The answers to fundamental questions about the sources and acceleration mechanisms of the so-called large gradual SEPs, whether flares or shocks, depend on many factors including magnetic connection to active regions that produce flares (e.g., Cane et al., 2006) and on properties of the CME-driven shocks in the solar corona and the inner heliosphere (Tylka et al. 2005; Desai et al., 2006a). We need to understand the coronal conditions under which the shocks form and determine the interplanetary conditions where they evolve. We must then use this information to characterize shock structure, determine whether they are locally quasi-perpendicular or quasi-parallel, and then study kinetic properties of shock-related waves and turbulence that control ion scattering mean free paths near the shock. With geometric and microphysical shock properties determined, we can infer the rates of particle acceleration and the injection energies as a function of distance and along different parts of the shock. We need to derive particle acceleration rates near shocks, and by measuring shocks at many different radii, we will determine the acceleration rates as a function of distance from the Sun.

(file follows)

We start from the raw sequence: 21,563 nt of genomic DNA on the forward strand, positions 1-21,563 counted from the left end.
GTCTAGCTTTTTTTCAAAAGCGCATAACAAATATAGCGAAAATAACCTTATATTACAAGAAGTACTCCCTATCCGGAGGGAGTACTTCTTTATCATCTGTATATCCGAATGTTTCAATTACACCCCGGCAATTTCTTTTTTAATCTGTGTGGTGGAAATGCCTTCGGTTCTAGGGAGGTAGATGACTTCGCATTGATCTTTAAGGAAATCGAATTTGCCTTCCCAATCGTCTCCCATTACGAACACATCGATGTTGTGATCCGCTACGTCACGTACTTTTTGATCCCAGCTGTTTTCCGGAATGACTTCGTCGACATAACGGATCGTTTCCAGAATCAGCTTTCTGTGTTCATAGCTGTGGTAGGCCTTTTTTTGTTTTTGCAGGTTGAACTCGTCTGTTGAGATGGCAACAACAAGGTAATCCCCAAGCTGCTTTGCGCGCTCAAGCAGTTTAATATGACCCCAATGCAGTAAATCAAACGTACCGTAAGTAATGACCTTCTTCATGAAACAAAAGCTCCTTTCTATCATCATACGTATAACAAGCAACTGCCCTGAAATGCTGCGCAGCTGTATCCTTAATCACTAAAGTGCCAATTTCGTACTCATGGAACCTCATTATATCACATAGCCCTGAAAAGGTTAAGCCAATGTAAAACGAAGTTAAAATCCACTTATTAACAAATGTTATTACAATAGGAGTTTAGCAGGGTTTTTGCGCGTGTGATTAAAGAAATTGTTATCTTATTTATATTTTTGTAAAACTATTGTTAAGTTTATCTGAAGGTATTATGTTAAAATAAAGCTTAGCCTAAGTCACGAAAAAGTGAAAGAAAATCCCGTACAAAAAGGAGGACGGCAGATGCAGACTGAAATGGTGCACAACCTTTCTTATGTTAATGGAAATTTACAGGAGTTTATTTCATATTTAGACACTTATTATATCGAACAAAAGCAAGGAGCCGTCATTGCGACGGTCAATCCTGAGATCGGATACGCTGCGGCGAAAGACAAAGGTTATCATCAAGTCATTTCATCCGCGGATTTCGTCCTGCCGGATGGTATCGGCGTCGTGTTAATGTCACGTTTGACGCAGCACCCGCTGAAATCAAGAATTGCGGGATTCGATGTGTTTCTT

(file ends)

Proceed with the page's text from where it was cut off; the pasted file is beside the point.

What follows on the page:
- Detect shocks and determine their fine-scale structure (in situ trigger burst mode) at a range of Mach numbers (Cane and Lario, 2006).
- Measure the waves and turbulence around the shocks and compare these with particle observations and models in order to determine the acceleration processes of the particles (Sandroos and Vainio, 2006).